The Latin gives, more fully, aut per- 
gendum est ei, aut turpiter desistendum. 
For ‘take’ in the above sense conf. 
‘A mate of fortune she never took.’ 
Letters and Life, i. 140. 

w doth spoil &c.| The sense of this 
phrase is given clearly in the Latin— 
plumas vellit ne perniciter ad metam ad- 
volent. The construction of the English 
is more doubtful. The words probably 
mean — doth spoil (or deprive) the 
feathers (i.e. the feathered arrow) of 
the power of flying direct to the mark. 

For this sense of round, conf. ‘ Clear 
and round dealing is the honour of 
man’s nature.’ Essay 1, and*note. 

* the conceits| i.e. thoughts. Lat. 
cogitationes, Conf. ‘I may without 

prejudice preserve thus much of the 
conceit of antiquity.’ Works, iii. 353 
(and passim). 

Y temperature] i.e. temperament. 
Lat. temperamentum. Conf. ‘As touch- 
ing the manners of learned men, it is 
a thing personal and individual : and 
no doubt there be amongst them, as in 
other professions, of all temperatures.’ 
Works, iii. 277. And, ‘ Neither hath 
learning an influence and operation 
only upon civil merit and moral virtue, 
and the arts or temperature of peace 
and peaceable government.’ Ibid. 
Pp. 307. 

% to have openness in fame and 
opinion] i. e. to be credited with being 
frank and outspoken. Lat. st quis 
veracitatis famam obtineat, 


46 ESSAY. VI. 


P. 40,1.1. Dissimulation &c.] Conf. ‘So tedious, casual and 
unfortunate are these deep dissimulations: whereof it seemeth 
Tacitus made this judgment, that they were a cunning of an inferior 
form in regard of true policy: attributing the one to Augustus, the 
other to Tiberius, where speaking of Livia he saith, et cum artibus 
mariti, simulatione filit, bene composita ; for surely the continual habit 
of dissimulation is but a weak and sluggish cunning, and not greatly 
politic.’ Works, iii. 468. 

1.5. TZacitus saith] Annals v.1. The words of Tacitus are given 
in the note above. 

1.7. and again, when Mucianus] ‘Non adversus divi Augusti 
acerrimam mentem, nec adversus cautissimam Tiberii senectutem 
...consurgimus.’ Tac. Hist. ii. 7o. 

P, 41,1.7. arts of state and arts of life) Mr. Aldis Wright offers 
choice here between two passages of Tacitus, neither of them very 
close to the text, but, if taken together, perhaps near enough to serve. 
‘Capito insignitior infamia fuit, quod, humani divinique juris sciens, 
egregium publicum et bonas domi artes dehonestavisset.’ Annals 
iii, 70. 

The offence of Capito had been that he had made a false show 
of remonstrating with Tiberius for encroaching on the province of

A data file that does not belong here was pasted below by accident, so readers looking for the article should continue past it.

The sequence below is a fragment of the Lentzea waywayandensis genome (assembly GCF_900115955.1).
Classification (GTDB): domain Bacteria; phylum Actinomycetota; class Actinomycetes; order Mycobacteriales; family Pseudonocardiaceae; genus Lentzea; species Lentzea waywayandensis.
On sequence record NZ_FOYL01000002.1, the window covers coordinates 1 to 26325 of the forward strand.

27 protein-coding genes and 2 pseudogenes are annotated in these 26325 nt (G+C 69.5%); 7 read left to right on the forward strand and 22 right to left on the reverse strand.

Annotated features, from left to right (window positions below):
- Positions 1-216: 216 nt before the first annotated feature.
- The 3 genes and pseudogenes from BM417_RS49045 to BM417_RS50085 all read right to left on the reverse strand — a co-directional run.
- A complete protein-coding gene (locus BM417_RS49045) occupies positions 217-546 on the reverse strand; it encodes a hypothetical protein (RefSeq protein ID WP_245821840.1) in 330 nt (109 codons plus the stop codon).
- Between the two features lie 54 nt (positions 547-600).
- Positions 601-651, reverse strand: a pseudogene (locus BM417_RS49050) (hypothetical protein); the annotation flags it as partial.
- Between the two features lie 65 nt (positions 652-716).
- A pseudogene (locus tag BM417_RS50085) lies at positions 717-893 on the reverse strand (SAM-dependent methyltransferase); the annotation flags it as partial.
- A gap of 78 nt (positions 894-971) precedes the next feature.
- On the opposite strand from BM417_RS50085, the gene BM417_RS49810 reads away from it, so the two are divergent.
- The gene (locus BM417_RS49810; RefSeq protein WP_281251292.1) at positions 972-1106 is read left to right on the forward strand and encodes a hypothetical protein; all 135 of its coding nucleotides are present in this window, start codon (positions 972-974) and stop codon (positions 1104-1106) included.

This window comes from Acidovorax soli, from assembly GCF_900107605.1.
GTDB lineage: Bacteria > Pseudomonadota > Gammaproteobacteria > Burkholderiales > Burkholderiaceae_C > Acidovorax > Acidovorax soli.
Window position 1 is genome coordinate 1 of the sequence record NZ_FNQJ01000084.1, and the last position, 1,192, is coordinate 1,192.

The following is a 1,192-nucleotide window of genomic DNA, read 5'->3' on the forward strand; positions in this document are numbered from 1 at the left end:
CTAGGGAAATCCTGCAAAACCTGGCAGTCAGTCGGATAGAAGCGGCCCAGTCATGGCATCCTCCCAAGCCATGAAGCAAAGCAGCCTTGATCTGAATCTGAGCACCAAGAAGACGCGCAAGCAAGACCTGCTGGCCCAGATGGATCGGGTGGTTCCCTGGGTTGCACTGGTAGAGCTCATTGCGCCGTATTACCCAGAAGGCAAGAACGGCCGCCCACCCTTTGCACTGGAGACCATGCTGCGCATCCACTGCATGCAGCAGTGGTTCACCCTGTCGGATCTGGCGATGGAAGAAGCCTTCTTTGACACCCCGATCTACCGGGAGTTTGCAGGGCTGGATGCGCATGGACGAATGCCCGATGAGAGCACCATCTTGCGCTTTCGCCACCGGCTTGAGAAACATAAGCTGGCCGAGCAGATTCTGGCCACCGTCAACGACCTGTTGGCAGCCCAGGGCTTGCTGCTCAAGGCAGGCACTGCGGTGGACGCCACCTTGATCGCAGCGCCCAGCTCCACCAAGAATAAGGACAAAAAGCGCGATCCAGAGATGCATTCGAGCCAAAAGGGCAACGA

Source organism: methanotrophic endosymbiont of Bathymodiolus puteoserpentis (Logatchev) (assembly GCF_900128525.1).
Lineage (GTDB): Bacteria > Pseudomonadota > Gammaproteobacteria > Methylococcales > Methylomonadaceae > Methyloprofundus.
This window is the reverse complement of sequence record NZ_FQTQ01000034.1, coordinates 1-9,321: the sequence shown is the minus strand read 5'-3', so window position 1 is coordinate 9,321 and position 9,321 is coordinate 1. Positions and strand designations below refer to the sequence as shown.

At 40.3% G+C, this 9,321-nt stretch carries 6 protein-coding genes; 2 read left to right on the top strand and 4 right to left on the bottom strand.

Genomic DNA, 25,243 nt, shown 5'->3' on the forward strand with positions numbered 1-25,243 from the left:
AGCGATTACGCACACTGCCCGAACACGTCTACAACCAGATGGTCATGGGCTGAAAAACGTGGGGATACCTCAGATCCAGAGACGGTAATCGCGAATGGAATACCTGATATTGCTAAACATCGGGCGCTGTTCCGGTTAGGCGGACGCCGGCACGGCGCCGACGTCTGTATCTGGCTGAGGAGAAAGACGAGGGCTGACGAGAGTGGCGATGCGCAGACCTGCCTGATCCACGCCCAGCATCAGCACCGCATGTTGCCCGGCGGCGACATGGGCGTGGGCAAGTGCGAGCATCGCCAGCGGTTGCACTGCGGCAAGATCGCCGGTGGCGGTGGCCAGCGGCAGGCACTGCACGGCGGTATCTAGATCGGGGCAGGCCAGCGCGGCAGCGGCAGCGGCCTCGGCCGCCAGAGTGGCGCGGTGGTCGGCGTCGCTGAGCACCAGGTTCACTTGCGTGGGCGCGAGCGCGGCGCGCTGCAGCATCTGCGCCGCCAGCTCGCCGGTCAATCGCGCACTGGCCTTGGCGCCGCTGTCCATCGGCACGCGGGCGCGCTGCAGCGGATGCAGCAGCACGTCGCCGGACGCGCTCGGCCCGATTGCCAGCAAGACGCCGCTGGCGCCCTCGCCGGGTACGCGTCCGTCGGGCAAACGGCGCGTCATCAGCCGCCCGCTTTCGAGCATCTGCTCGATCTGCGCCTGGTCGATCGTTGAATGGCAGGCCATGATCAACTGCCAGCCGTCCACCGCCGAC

the senate by pardoning an offence against himself, and this Capito 
obsequiously pretended to consider as a public crime. The other 
passage, from the Agricola, cap. xxxix, speaks of ‘studia fori et 
civilium artium decus.’ 

P, 42,1. 4. oftheir good faith] So Guicciardini, speaking of the vast 
promises on the faith of which Julius the second obtained the Papacy, 
remarks that he well knew ‘che niuno pit facilmente inganna gli 
altri, che chi é solito et ha fama di mai non gl’ingannare.’ Storia 
d'Italia, bk. vi. p. 181 in the London edition of 182t. 

1.14. For the first of these &c.] The rules and cautions in the text 
are substantially the same as those given in the Advancement of 
Learning. Works, iii. 460. 

1. 18. as the more close air &c.| That is to say, as the hot rarified 
air inside a room gives passage to the colder and more dense air 
which enters from outside. 

P. 43, 1.8. that a man’s face &c.] Conf. ‘The lineaments of the 
body do disclose the disposition and inclination of the mind in general ; 
but the Motions of the countenance and parts do not only so, but do 
further disclose the present humour and state of the mind and will. 
For as your Majesty saith most aptly and.elegantly, As the tongue 
speaketh to the ear, so the gesture speaketh to the eye. And therefore 
a number of subtile persons, whose eyes do dwell upon the faces 

2 ee eee ne ee 


and fashions of men, do well know the advantage of this observation, 
as being most part of their ability; neither can it be denied but 
that it is a great discovery of dissimulations, and a great direction 
in business.’ Works, iii. 368. And ‘The poet saith— 
Nec vultu destrue verba tuo: 

a man may destroy the force of his words with his countenance.’ 
Ibid. p. 446. The poet is Ovid, Artes Amat. lib. ii, 312. And, ‘It 
is a point of cunning to wait’upon him with whom you speak with 
your eye, as the Jesuits give it in precept; for there be many 
wise men that have secret hearts and transparent countenances.’ 
Essay 22. 

l.9. the discovery of a man’s self| This was notoriously so with 
the Earl of Essex, whom Bacon probably had in mind. Conf. ‘How 
ill the Earl (of Essex) was read in this court philosophy, his servant 
Cuffe discerned well when he said, Amorem et odium semper in fronte 
gessit, nec celare novit. A View of the Parallel between Earl of Essex 
and Duke of Buckingham; Lansdowne MS. 213. 

l. 11. more marked and believed| Conf. ‘We will begin therefore 
with this precept... that more trust be given to countenances and 
deeds than to words. Neither let that be feared which is said, fronti 
nulla fides, which is meant of a general outward behaviour and not 
of the private and subtile motions and labours of the countenance 
and gesture, which as Q. Cicero elegantly saith is animi janua.’ 
Works, iii. 457. 

P. 44, 1.6. he must show an inclination one way &c.| But vidé, per 
contra, King James, Basilicon Doron, bk. i: ‘If anything be asked 
at you that yee thinke not meete to reveale, if yee say—that question